Liquid Crystal Sample
LC cells assembly and microscope characterization
A cell consists of two parallel glass plates held at a constant distance by spacers and sealed after ﬁlling. The LC occupies the space between both glasses. In order to minimize defects and to achieve a proper functionalization, the glasses undergo a thorough cleaning procedure. As we want the LC to align in a determined way on the glass substrate, the inner surfaces of the cell are treated with a specific polymer imposing either homeotropic or planar alignment. The functionalization is performed either via spin coating or simply dipping the substrates in the polymer solution. Additionally, the polymeric layers inducing a planar alignment have to be rubbed on a velvet to obtain a defined azimuthal alignment along the rubbing direction. Afterwards the cell can be assembled with a UV curable glue, choosing a specific spacer from few to hundreds of micrometers in thickness. Now LC can be introduced and subsequently sealed. A polarizing microscope is used to observe the obtained result and the LC alignment. If no polymer is used for alignment, contacts can be introduced in the design of the cell and AC voltages up to 1KV are applied.
LC free standing films
Because of the high surface tension, smectic liquid crystal can form free standing films by moving a razor blade upon a hole in a copper block. The uniqueness of such films lies in the fact that they serve as simple models of two-dimensional fluids. Free standing films has been mainly studied in the contest of topological and geometrical properties, such as liquid inclusions and dislocations.
In a freely suspended film, the air-surface interface has a similar but weaker effect on the surface director orientation as compared to that of a treated glass substrate imposing homeotropic alignment (perpendicular to the surface). The layer depth distance over which this orientation persists is known as the correlation length, which is analogue to the skin-depth effect (director orientation decreases exponentially with the correlation length as scale factor).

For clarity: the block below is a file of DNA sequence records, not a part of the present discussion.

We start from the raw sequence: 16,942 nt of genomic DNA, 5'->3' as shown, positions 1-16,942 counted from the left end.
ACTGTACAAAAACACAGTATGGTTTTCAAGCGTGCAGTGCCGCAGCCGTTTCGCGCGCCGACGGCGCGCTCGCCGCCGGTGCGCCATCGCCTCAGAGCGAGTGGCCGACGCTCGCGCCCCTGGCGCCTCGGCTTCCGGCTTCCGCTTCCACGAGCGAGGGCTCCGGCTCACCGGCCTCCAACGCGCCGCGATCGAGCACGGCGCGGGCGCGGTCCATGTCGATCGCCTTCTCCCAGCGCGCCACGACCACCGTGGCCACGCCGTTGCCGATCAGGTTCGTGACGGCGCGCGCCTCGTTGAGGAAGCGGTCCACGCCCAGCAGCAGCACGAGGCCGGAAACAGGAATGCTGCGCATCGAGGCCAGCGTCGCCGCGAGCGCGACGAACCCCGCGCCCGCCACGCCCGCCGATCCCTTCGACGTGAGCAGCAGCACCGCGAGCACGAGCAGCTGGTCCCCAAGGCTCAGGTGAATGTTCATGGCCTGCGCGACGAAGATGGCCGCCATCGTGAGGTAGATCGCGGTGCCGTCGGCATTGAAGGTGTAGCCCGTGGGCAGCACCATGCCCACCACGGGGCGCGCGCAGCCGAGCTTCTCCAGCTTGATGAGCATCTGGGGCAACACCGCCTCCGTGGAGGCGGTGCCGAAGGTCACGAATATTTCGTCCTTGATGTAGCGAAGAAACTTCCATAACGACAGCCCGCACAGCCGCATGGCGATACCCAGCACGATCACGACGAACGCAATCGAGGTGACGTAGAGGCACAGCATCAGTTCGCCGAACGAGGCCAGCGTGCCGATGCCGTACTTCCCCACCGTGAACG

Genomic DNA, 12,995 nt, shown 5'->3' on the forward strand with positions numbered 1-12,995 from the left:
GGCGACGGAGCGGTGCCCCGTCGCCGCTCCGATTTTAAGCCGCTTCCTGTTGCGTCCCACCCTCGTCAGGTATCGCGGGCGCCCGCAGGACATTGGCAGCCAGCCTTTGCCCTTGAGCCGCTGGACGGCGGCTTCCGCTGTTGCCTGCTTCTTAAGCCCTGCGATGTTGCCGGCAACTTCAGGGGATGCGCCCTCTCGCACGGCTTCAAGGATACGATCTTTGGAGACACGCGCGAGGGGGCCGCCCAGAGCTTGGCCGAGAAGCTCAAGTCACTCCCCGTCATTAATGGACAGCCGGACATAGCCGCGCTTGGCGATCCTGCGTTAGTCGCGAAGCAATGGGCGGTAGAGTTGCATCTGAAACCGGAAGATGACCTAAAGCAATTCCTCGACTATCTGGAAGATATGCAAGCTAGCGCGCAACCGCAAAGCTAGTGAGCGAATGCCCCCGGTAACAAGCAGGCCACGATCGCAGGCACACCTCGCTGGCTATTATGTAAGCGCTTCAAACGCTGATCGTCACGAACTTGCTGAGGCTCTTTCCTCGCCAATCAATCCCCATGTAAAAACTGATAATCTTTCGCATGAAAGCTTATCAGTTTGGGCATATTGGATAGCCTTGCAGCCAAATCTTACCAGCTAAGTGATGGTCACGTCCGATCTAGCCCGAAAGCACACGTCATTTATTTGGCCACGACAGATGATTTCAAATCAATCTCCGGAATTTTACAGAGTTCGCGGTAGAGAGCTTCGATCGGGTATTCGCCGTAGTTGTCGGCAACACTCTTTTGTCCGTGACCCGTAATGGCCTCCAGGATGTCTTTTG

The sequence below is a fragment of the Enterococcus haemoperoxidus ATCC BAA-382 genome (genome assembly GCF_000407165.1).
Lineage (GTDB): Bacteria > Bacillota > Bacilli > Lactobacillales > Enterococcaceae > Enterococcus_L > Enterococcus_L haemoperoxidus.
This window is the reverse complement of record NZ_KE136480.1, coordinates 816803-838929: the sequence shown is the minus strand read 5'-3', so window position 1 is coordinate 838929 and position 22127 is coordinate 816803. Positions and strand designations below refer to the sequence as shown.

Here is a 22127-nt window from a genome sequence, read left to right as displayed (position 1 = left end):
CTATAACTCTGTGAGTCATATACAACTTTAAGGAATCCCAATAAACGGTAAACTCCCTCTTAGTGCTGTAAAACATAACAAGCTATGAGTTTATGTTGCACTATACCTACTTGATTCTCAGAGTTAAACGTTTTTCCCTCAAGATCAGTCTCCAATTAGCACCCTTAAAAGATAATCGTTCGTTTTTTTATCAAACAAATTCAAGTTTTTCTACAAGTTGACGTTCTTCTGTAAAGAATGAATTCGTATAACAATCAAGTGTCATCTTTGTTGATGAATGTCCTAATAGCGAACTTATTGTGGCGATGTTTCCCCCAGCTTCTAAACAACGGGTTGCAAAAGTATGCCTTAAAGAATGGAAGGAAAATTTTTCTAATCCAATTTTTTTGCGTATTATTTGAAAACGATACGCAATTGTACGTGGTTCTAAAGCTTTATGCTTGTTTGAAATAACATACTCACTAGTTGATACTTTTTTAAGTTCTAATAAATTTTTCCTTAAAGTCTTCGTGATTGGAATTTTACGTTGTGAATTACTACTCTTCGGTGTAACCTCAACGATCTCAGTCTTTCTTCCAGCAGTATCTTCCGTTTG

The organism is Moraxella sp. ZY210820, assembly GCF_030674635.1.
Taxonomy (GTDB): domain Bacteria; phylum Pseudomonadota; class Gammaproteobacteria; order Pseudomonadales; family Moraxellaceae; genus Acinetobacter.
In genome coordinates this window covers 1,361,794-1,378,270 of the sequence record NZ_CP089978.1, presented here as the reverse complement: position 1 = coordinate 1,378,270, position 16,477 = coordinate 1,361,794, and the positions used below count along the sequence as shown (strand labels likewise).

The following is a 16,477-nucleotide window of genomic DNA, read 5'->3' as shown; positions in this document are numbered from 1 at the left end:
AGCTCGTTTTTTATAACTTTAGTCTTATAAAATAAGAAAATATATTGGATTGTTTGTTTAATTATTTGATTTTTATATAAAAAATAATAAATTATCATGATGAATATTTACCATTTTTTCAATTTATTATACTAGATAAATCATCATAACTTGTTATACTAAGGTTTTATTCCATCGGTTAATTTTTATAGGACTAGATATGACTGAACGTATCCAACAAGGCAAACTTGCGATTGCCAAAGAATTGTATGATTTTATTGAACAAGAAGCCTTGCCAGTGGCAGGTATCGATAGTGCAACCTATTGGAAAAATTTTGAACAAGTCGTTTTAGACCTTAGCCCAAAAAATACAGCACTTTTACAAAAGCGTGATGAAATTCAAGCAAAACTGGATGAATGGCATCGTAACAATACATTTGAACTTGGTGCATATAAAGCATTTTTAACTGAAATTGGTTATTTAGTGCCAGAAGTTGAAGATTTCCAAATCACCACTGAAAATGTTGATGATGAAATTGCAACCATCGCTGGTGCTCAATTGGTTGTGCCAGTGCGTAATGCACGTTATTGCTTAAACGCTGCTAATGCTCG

The liquid crystal holder project is originally inspired by the linear slide target inserter from the Ohio State University Scarlet laser facility [1,2]. This enabled in-vacuum film formation at high repetition rate (10 Hz). Our liquid crystal holder consists of a wiper that glide vertically over a circular aperture within a copper frame. The wiper is guided by a bridge that can vary the force pressing the wiper against the frame. Aperture diameters of few mm are used for various applications and enable different thickness control. These apertures are beveled with a sharp edge: that means LC forms inside the bevel with a fixed position. Temperature regulation is applied for precise thickness control and is achieved by heating the frame with resistors, cooling it down with Peltier elements. Moreover, an automatic LC release has been added to be able to operate the system remotely.
 Poole, P.L., et al., Liquid crystal films as on-demand, variable thickness (50-5000 nm) targets for intense lasers. Physics of Plasmas, 2014. 21(6).
 Poole, P.L., et al., Moderate repetition rate ultra-intense laser targets and optics using variable thickness liquid crystal films. Applied Physics Letters, 2016. 109(15).